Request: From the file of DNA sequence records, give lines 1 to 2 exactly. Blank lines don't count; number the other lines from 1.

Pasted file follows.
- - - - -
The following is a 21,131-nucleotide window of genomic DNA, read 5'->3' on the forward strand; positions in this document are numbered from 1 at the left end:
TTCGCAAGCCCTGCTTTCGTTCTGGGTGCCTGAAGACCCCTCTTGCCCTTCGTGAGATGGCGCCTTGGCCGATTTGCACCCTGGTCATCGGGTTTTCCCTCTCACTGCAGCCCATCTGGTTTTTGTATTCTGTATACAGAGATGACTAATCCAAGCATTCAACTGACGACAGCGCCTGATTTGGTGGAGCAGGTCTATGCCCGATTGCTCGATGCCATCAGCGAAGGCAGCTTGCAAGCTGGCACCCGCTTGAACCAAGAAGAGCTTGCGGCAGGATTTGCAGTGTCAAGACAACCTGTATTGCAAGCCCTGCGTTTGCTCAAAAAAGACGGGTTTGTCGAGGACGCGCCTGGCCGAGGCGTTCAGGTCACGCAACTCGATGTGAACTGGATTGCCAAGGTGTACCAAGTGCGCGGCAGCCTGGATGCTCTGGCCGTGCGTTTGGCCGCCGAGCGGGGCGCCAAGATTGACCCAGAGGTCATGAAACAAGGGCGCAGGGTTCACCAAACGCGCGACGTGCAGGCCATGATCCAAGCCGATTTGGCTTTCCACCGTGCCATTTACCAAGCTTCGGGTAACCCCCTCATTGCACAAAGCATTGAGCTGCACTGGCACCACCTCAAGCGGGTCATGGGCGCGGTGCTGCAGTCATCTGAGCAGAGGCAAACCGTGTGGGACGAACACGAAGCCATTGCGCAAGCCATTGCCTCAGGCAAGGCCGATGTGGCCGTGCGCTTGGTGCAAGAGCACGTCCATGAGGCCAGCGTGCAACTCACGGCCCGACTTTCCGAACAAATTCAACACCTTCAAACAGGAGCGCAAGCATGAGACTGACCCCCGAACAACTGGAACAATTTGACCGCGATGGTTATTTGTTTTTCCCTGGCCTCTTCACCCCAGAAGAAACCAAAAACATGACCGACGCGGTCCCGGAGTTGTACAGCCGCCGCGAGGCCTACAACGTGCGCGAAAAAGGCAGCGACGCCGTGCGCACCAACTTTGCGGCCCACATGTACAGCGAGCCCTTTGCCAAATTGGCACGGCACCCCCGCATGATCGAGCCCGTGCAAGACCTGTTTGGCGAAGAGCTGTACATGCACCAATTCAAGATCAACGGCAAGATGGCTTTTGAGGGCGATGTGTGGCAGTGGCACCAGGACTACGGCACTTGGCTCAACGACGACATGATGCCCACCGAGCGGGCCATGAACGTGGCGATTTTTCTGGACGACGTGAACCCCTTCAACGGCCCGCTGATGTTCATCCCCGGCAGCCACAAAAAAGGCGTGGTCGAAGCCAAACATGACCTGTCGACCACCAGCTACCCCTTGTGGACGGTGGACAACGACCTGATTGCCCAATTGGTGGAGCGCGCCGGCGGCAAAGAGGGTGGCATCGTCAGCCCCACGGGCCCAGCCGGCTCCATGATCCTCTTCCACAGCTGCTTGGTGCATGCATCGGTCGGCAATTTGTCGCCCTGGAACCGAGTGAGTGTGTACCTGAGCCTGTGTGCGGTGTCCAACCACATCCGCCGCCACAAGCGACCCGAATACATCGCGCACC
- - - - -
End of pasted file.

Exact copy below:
The following is a 21,131-nucleotide window of genomic DNA, read 5'->3' on the forward strand; positions in this document are numbered from 1 at the left end:
TTCGCAAGCCCTGCTTTCGTTCTGGGTGCCTGAAGACCCCTCTTGCCCTTCGTGAGATGGCGCCTTGGCCGATTTGCACCCTGGTCATCGGGTTTTCCCTCTCACTGCAGCCCATCTGGTTTTTGTATTCTGTATACAGAGATGACTAATCCAAGCATTCAACTGACGACAGCGCCTGATTTGGTGGAGCAGGTCTATGCCCGATTGCTCGATGCCATCAGCGAAGGCAGCTTGCAAGCTGGCACCCGCTTGAACCAAGAAGAGCTTGCGGCAGGATTTGCAGTGTCAAGACAACCTGTATTGCAAGCCCTGCGTTTGCTCAAAAAAGACGGGTTTGTCGAGGACGCGCCTGGCCGAGGCGTTCAGGTCACGCAACTCGATGTGAACTGGATTGCCAAGGTGTACCAAGTGCGCGGCAGCCTGGATGCTCTGGCCGTGCGTTTGGCCGCCGAGCGGGGCGCCAAGATTGACCCAGAGGTCATGAAACAAGGGCGCAGGGTTCACCAAACGCGCGACGTGCAGGCCATGATCCAAGCCGATTTGGCTTTCCACCGTGCCATTTACCAAGCTTCGGGTAACCCCCTCATTGCACAAAGCATTGAGCTGCACTGGCACCACCTCAAGCGGGTCATGGGCGCGGTGCTGCAGTCATCTGAGCAGAGGCAAACCGTGTGGGACGAACACGAAGCCATTGCGCAAGCCATTGCCTCAGGCAAGGCCGATGTGGCCGTGCGCTTGGTGCAAGAGCACGTCCATGAGGCCAGCGTGCAACTCACGGCCCGACTTTCCGAACAAATTCAACACCTTCAAACAGGAGCGCAAGCATGAGACTGACCCCCGAACAACTGGAACAATTTGACCGCGATGGTTATTTGTTTTTCCCTGGCCTCTTCACCCCAGAAGAAACCAAAAACATGACCGACGCGGTCCCGGAGTTGTACAGCCGCCGCGAGGCCTACAACGTGCGCGAAAAAGGCAGCGACGCCGTGCGCACCAACTTTGCGGCCCACATGTACAGCGAGCCCTTTGCCAAATTGGCACGGCACCCCCGCATGATCGAGCCCGTGCAAGACCTGTTTGGCGAAGAGCTGTACATGCACCAATTCAAGATCAACGGCAAGATGGCTTTTGAGGGCGATGTGTGGCAGTGGCACCAGGACTACGGCACTTGGCTCAACGACGACATGATGCCCACCGAGCGGGCCATGAACGTGGCGATTTTTCTGGACGACGTGAACCCCTTCAACGGCCCGCTGATGTTCATCCCCGGCAGCCACAAAAAAGGCGTGGTCGAAGCCAAACATGACCTGTCGACCACCAGCTACCCCTTGTGGACGGTGGACAACGACCTGATTGCCCAATTGGTGGAGCGCGCCGGCGGCAAAGAGGGTGGCATCGTCAGCCCCACGGGCCCAGCCGGCTCCATGATCCTCTTCCACAGCTGCTTGGTGCATGCATCGGTCGGCAATTTGTCGCCCTGGAACCGAGTGAGTGTGTACCTGAGCCTGTGTGCGGTGTCCAACCACATCCGCCGCCACAAGCGACCCGAATACATCGCGCACC